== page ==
Distributed systems enable developers to leverage computing and storage resources across many networked computers, to supply services that are fast, highly available, and scalable. Study covers fundamental concepts of design and implementation of such distributed systems. Topics include communication models for distributed machines (e.g., sockets, RPCs); synchronization (e.g., clock synchronization, logical clocks, vector clocks); failure recovery (e.g., snapshotting, primary-backup); consistency models (e.g., linearizability, eventual, causal); consensus protocols (e.g., Paxos, Raft); distributed transactions; and locking. Students gain hands-on, practical experience with these topics through multiple programming assignments, which work through steps of creating fault-tolerant, sharded key/value store. Exploration of how these concepts have manifested in several real-world, large-scale distributed systems used by Internet companies like Google, Facebook, and Amazon.
Introduction to design and analysis of algorithms. Design techniques: divide-and-conquer, greedy method, dynamic programming; selection of prototypical algorithms; choice of data structures and representations; complexity measures: time, space, upper, lower bounds, asymptotic complexity; NP-completeness.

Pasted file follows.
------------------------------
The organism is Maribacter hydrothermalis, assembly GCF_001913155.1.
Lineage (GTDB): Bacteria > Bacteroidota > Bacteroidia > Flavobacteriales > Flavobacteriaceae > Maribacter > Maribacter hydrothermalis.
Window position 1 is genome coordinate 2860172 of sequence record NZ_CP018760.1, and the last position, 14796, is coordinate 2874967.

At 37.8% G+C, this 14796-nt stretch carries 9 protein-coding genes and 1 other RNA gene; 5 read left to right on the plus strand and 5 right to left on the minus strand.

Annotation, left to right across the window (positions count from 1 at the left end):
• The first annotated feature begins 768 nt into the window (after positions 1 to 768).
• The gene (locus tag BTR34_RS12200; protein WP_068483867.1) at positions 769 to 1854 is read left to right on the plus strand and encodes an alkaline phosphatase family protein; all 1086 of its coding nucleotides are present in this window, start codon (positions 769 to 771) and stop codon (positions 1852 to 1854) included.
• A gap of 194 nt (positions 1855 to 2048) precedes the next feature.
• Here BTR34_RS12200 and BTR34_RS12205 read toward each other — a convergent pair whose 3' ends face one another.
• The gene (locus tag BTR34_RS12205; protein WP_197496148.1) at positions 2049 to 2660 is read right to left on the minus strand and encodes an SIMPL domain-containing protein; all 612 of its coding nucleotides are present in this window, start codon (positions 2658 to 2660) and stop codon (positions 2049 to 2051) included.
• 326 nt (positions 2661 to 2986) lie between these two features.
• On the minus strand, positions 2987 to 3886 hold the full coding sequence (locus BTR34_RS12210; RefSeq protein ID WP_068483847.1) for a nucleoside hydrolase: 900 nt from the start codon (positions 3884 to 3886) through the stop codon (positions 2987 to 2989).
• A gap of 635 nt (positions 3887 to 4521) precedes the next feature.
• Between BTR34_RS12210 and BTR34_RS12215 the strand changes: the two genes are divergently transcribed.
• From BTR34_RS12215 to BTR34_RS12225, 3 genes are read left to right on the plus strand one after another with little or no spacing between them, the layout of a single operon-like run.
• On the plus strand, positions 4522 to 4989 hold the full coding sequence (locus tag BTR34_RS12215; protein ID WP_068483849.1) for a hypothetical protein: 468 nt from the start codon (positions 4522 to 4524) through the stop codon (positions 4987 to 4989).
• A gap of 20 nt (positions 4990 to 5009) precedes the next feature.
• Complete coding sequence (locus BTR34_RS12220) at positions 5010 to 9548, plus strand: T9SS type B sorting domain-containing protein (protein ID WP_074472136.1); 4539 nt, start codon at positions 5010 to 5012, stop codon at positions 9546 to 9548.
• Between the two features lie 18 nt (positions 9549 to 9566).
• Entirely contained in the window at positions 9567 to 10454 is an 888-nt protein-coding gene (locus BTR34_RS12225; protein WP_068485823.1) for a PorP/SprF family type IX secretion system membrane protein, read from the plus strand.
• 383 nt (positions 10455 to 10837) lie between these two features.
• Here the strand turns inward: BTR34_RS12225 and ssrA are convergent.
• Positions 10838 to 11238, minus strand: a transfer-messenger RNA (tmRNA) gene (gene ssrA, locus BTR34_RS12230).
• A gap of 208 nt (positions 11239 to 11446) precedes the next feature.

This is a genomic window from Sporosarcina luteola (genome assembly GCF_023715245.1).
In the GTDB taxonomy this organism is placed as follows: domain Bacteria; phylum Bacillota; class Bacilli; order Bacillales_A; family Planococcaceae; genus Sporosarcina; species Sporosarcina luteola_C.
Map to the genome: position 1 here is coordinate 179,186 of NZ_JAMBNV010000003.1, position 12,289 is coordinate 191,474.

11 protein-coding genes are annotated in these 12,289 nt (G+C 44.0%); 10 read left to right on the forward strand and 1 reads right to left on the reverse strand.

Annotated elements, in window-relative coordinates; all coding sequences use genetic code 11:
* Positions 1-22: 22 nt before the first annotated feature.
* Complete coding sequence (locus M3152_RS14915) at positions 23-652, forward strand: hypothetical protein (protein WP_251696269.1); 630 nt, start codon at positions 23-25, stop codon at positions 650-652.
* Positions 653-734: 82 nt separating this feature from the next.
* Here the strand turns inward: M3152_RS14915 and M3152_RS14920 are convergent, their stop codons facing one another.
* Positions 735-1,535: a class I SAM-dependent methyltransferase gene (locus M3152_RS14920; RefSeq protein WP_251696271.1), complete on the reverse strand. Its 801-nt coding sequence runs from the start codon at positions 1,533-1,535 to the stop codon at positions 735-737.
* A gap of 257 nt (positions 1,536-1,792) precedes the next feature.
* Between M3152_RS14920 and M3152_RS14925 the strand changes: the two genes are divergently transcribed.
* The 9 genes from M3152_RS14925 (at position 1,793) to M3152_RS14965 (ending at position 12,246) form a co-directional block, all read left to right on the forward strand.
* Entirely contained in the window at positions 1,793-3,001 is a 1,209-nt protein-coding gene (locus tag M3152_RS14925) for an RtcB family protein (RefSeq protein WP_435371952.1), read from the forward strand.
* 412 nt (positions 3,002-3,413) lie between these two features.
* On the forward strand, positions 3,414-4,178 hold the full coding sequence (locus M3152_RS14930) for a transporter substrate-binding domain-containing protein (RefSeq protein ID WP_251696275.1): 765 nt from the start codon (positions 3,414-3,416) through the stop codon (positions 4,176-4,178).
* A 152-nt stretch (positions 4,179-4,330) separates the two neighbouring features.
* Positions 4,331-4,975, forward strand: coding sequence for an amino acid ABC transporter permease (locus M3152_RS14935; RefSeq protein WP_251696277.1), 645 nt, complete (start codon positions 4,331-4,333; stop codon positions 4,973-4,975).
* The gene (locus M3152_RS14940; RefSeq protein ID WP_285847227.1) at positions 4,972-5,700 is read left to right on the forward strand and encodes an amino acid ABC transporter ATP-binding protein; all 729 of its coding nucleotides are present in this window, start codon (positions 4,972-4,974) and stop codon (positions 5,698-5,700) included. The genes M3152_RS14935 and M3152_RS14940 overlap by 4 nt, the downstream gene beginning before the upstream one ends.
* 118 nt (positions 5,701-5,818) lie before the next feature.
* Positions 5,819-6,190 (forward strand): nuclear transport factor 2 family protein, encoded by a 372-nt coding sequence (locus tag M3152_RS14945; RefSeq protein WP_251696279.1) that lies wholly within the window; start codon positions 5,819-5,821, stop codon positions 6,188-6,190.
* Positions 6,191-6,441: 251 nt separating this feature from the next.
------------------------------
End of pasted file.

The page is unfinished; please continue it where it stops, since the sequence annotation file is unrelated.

This course studies the design of intelligent agents. It introduces the fundamental problem-solving and knowledge-representation paradigms of artificial intelligence. We will study the AI programming language LISP, state-space and problem reduction methods, brute-force and heuristic search, planning techniques, two-player games, and recent developments in game AI. In knowledge representation and reasoning, we will cover propositional and first-order logic and their inference algorithms. Finally, the course covers probabilistic approaches to AI, such as Bayesian networks, and machine learning algorithms to improve the agent's performance with experience.
Hands-on design, implementation, and debugging of digital logic circuits, use of computer-aided design tools for schematic capture and simulation, implementation of complex circuits using programmed array logic, design projects.